EXCAVATIONS for a development in southern Israel have unearthed
a 1500-year-old Byzantine church with elaborate mosaic floors.
An archaeologist with the Israeli Antiquities Authority, Dr
Daniel Varga, said that an "impressive basilica building" more than
22 yards long and 12 yards wide, had been exposed at Moshav Aluma,
near Pelugot Junction, in the northern Negev region.
"The church," he said, "probably served as a centre of Christian
worship for neighbouring communities beside the main road between
Ashkelon on the sea coast to the west, and Beit Guvrin and
Jerusalem to the east."
The area is thought to have produced and exported wine to the
entire Mediterranean region. This is the first church to have been
discovered, although several other settlements from the same period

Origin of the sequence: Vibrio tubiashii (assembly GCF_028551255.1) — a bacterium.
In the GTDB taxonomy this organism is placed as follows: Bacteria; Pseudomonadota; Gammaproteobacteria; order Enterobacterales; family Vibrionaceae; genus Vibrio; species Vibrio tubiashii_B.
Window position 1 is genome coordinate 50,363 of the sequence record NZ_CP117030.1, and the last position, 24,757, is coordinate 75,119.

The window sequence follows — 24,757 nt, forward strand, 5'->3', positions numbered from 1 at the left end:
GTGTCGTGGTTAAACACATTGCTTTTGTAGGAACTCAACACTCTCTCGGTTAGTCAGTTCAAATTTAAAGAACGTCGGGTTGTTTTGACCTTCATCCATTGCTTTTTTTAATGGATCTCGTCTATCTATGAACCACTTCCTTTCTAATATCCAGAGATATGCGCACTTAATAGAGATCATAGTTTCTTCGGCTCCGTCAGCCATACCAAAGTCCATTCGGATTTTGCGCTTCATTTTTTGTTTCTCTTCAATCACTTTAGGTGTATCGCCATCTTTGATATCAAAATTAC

have previously been excavated. It includes a central hall with two
side aisles divided by marble pillars; and a mosaic floor adorned
with vine tendrils to form 40 medallions, which show animals
including zebra, leopard, turtle, and wild boar.
Three of the medallions contain inscriptions in Greek
commemorating senior church figures, including two heads of the
local regional church, Demetrios and Herakles.
At the front of the building there is a courtyard, paved with a
white mosaic floor, and off the courtyard is a rectangular
transverse hall with a mosaic floor decorated with coloured
geometric designs. At its centre is a 12-row dedicatory inscription
in Greek containing the names Mary and Jesus, and the name of the
person who funded the mosaic's construction.
A pottery workshop, mainly for the production of jars, was also
uncovered, containing a variety of vessels, such as amphorae,
cooking pots, craters, and bowls, as well as oil lamps and
glassware. Dr Varga said that the finds indicated a rich and
flourishing local culture.
The site will be preserved by reburying it after the mosaics are
removed to go on display elsewhere.